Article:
Financial News reporter William Hutchings writes that more than a few hedge funds trading in "illiquid" securities engage in smoothing of returns. Citing research conducted by his firm, RiskData CEO Olivier Le Marois says that "instead of following a mark-to-market process to price securities based on what the market is giving for the securities, they are implementing a subjective process of evaluation." While an independent third party could objectively provide an opinion of value or vet the process in place, smoothing empowers the portfolio manager to decide "the value of the securities he is trading." As an aside, for those who invest in hedge funds, consider how many Private Placement Memorandums give a manager full discretion over what and how often positions are valued. (Click here to read "A third of funds hide their true volatility" by William Hutchings, Financial News, July 12, 2007.) 

RiskData earlier announced that they would market something called the Bias Ratio. Developed by one of their fund of hedge fund clients, Protege Partners, this approach examines "month-to-month changes in net asset value" against various statistical return patterns, by asset class. (See "Risk Manager Markets Method To Monitor Hedge Fund Results" by Michael A. Pollock, Smart Money, July 3, 2007.)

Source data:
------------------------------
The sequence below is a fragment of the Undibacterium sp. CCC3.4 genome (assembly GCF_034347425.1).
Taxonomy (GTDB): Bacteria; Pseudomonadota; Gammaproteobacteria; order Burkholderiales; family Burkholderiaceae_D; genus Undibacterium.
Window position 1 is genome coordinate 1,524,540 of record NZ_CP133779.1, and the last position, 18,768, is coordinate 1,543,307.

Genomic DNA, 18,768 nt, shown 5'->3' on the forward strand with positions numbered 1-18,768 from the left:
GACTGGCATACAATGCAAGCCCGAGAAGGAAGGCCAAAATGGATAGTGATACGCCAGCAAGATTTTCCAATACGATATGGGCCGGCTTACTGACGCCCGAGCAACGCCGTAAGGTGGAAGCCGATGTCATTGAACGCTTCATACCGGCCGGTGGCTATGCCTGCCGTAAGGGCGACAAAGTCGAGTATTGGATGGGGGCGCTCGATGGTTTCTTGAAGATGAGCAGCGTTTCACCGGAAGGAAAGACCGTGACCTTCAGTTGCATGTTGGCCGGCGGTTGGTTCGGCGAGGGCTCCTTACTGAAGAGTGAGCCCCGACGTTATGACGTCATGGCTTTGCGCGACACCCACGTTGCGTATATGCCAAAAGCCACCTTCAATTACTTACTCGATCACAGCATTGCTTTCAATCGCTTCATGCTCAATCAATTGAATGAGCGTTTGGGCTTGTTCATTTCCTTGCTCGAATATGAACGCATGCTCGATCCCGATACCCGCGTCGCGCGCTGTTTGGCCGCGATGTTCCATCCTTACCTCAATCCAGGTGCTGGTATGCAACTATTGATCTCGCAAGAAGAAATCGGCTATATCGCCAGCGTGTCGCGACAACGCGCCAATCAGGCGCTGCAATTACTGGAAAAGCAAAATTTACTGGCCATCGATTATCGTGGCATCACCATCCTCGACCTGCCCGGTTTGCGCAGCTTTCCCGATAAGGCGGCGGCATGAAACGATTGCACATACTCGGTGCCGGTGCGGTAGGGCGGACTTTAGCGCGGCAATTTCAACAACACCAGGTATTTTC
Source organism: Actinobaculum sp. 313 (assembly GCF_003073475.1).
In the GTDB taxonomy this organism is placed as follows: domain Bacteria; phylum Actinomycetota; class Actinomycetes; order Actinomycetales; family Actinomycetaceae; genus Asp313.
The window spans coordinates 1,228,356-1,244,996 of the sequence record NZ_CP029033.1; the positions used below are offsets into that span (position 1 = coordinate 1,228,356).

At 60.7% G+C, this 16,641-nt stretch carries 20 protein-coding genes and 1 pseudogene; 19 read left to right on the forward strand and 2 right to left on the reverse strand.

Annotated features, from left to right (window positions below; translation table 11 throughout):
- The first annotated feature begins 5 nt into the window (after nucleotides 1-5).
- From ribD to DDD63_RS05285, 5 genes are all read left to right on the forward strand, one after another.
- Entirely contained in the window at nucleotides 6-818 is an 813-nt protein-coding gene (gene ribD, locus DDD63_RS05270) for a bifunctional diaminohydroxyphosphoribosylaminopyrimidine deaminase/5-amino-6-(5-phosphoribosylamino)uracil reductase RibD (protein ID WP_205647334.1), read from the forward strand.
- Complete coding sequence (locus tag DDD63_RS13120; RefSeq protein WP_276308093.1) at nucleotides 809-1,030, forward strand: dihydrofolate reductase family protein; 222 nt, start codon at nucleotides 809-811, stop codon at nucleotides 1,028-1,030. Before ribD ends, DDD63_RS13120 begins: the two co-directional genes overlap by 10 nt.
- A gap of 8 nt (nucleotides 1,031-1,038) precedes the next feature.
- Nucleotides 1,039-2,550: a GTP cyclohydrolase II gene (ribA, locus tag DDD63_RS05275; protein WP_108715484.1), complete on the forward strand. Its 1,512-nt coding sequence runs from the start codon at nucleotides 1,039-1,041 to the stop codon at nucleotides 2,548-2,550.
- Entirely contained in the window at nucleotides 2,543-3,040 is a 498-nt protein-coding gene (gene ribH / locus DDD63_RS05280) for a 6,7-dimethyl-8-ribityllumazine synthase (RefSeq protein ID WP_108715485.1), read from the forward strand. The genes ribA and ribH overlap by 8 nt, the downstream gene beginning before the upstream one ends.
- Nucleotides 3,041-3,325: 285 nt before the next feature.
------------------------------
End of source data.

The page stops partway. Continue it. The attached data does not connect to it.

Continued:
On June 27, we wrote that the SEC intends to query hedge funds about their approach to valuing "hard-to-value" assets. Given recent headlines about billion dollar value mistakes, can pension fiduciaries afford not to ask tough questions about process? We repeat what we said then. "In the event of an asset write-down, fiduciaries are going to be grilled about the extent to which they vetted the valuation policies and procedures of hedge funds in which they invested. Absent any documentation to explain the (hopefully thorough) due diligence process they employed, pension decision-makers will squirm. A pretty picture - NOT!" (Click here to read "SEC Announces Investigation of Hedge Funds' Valuation Methodologies.") 

In the event that a pension fund hires a consultant or fund of funds manager, are they digging deep into valuation issues? Can they? (As an accredited appraiser, I can vouch for the rigor of training and experiential requirements as regards valuation.) If they don't "own" the valuation oversight duty, who does? At a recent hedge fund valuation workshop I co-led, a colleague read from a fund administrator's client contract, highlighting the section that disclaims responsibility to vet valuation numbers provided by the hedge fund. You often find similar disclaimers from prime brokers and custodians, forcing pension funds to ask - "Who is paying attention?"

If true that valuation numbers from hedge funds are passed through the hands of multiple parties and no one is asking rigorous questions about their quality, aren't pension fiduciaries greatly exposed to liability? The issue is made more complex when various service providers such as consultants play the role of fiduciary.

Answers to questions about valuation should be more than an optical illusion.